Correlation between exposure to allergenic pollens and allergic manifestations

M. Rachmiel, Y. Waisel, H. Verliger, N. Keynan, Y. Katz

Research output: Contribution to journalArticlepeer-review


Due to increase in allergic morbidity, better understanding of the relationships between environmental parameters and clinical responses of patients is needed. Serious analysis of such correlations requires examination of an entire population. So far there has been no study in Israel that examined an entire population in order to establish the distribution of inhalant allergens, the prevalence of skin hypersensitivity and allergic clinical morbidity. To examine these parameters we studied the population of Kibbutz Netzer Sereni, a rural community exposed to large amounts of various pollen allergens. Of the 505 members aged 4-70 years, 395 (78.2%) responded. Air sampling, once a month throughout the year, identified the most prevalent inhaled allergens and measured amounts. Allergic profiles were evaluated using prick tests with allergenic extracts, clinical questionnaires and medical records. The most prevalent allergenic pollens in the air were pecan, olive, cypress and palm trees, grasses and weeds such as English plantain, sagebrush, pigweed and lamb's quarters. Over 45% of 395 participants were atopic to 1 or more of the 27 allergenic extracts. The most prevalent causes of atopy were the house dust mite (28.9%), sagebrush (16.5%), grasses (18.2%), pecan (13.2%) and cypress (11.1%). Over 50% of atopic residents were symptomatic, while 22.9% of those non-atopic reported symptoms that could be attributed to allergy. This investigation provides solid data for the prevalence of atopy and allergy in the region of this kibbutz.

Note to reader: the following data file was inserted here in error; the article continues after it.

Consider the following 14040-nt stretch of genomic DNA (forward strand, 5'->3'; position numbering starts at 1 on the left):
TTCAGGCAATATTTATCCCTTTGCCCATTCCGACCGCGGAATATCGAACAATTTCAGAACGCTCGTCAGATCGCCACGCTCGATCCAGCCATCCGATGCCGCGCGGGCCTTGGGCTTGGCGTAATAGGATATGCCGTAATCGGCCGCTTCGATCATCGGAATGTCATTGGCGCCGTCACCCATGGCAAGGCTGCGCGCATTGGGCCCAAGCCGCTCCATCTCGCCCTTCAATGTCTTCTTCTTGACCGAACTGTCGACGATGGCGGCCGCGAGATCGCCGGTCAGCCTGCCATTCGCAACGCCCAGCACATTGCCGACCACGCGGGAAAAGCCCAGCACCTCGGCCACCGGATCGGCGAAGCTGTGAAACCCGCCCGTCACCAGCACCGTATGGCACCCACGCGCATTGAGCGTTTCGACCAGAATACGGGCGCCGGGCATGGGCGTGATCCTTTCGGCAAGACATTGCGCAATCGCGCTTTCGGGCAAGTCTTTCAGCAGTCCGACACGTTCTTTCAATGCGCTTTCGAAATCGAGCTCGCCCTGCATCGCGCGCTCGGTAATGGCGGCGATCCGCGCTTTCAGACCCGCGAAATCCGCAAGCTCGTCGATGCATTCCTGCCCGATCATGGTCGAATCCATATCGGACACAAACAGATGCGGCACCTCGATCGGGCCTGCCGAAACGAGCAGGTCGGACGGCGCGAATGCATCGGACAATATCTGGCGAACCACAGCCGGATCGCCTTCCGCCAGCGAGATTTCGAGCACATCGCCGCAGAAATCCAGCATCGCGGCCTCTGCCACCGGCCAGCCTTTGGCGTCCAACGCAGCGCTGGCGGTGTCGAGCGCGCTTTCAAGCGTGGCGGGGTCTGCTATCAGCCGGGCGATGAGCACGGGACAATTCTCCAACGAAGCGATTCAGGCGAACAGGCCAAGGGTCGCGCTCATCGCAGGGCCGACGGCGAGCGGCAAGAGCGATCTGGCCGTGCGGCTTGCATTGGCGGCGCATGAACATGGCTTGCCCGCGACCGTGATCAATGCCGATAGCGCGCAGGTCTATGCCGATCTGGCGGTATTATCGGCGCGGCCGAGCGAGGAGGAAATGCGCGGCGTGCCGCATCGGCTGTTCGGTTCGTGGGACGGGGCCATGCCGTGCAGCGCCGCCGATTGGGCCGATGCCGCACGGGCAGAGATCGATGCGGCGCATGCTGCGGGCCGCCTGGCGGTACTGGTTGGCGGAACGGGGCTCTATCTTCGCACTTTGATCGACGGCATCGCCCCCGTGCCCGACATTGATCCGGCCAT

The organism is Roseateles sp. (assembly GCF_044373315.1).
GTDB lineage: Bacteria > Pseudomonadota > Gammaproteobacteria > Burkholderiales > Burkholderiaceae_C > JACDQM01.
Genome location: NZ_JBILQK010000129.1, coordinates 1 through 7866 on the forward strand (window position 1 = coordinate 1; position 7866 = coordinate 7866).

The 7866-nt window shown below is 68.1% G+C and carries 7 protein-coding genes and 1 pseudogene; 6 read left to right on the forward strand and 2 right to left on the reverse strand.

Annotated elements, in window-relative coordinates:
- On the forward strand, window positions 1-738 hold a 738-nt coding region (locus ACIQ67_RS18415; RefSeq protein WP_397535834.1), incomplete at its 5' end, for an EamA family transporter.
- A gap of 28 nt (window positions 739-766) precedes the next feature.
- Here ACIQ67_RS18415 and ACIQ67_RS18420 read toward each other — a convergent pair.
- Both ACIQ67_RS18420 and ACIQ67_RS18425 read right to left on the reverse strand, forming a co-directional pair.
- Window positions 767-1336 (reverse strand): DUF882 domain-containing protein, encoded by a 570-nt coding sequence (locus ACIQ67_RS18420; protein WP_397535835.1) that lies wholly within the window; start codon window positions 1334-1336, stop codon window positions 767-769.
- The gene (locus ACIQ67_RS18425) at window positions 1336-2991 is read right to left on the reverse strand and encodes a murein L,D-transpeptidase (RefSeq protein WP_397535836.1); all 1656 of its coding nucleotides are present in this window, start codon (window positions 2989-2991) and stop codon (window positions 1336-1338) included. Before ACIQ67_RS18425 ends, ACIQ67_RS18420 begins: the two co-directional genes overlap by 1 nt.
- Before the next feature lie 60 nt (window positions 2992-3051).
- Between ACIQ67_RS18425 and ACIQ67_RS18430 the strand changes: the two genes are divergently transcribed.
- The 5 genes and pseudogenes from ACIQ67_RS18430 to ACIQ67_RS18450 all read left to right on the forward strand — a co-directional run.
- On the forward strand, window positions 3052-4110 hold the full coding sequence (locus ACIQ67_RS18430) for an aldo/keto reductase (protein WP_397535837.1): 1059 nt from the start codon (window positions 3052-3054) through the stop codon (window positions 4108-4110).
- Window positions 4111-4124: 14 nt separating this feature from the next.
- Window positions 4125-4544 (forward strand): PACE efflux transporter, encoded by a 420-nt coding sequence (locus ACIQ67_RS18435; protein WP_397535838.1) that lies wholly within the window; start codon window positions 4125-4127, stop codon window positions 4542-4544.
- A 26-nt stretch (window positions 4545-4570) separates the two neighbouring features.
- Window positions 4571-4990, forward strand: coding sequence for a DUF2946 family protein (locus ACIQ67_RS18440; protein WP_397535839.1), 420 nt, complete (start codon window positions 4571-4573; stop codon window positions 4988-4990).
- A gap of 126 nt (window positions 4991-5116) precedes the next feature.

Original languageEnglish
Pages (from-to)505-511, 584
Issue number8
StatePublished - 15 Apr 1996
Externally publishedYes


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